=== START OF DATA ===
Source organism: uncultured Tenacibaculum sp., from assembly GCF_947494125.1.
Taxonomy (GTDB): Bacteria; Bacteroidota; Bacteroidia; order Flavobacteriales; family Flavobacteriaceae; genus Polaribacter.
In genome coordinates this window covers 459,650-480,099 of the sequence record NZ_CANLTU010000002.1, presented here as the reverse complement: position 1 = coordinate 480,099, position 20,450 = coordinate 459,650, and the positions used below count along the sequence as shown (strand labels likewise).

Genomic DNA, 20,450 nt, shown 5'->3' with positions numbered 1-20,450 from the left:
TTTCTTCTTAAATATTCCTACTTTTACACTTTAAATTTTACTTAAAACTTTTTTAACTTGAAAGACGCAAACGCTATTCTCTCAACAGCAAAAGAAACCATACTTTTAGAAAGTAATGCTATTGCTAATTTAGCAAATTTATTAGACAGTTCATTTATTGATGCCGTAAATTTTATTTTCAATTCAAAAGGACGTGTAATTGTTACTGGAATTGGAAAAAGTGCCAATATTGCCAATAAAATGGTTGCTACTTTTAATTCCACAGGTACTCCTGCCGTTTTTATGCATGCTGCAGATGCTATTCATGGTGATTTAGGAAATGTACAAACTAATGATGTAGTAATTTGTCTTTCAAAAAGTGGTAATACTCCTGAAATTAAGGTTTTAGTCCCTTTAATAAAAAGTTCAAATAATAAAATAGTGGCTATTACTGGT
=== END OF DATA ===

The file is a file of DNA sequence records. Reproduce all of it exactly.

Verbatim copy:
Source organism: uncultured Tenacibaculum sp., from assembly GCF_947494125.1.
Taxonomy (GTDB): Bacteria; Bacteroidota; Bacteroidia; order Flavobacteriales; family Flavobacteriaceae; genus Polaribacter.
In genome coordinates this window covers 459,650-480,099 of the sequence record NZ_CANLTU010000002.1, presented here as the reverse complement: position 1 = coordinate 480,099, position 20,450 = coordinate 459,650, and the positions used below count along the sequence as shown (strand labels likewise).

Genomic DNA, 20,450 nt, shown 5'->3' with positions numbered 1-20,450 from the left:
TTTCTTCTTAAATATTCCTACTTTTACACTTTAAATTTTACTTAAAACTTTTTTAACTTGAAAGACGCAAACGCTATTCTCTCAACAGCAAAAGAAACCATACTTTTAGAAAGTAATGCTATTGCTAATTTAGCAAATTTATTAGACAGTTCATTTATTGATGCCGTAAATTTTATTTTCAATTCAAAAGGACGTGTAATTGTTACTGGAATTGGAAAAAGTGCCAATATTGCCAATAAAATGGTTGCTACTTTTAATTCCACAGGTACTCCTGCCGTTTTTATGCATGCTGCAGATGCTATTCATGGTGATTTAGGAAATGTACAAACTAATGATGTAGTAATTTGTCTTTCAAAAAGTGGTAATACTCCTGAAATTAAGGTTTTAGTCCCTTTAATAAAAAGTTCAAATAATAAAATAGTGGCTATTACTGGT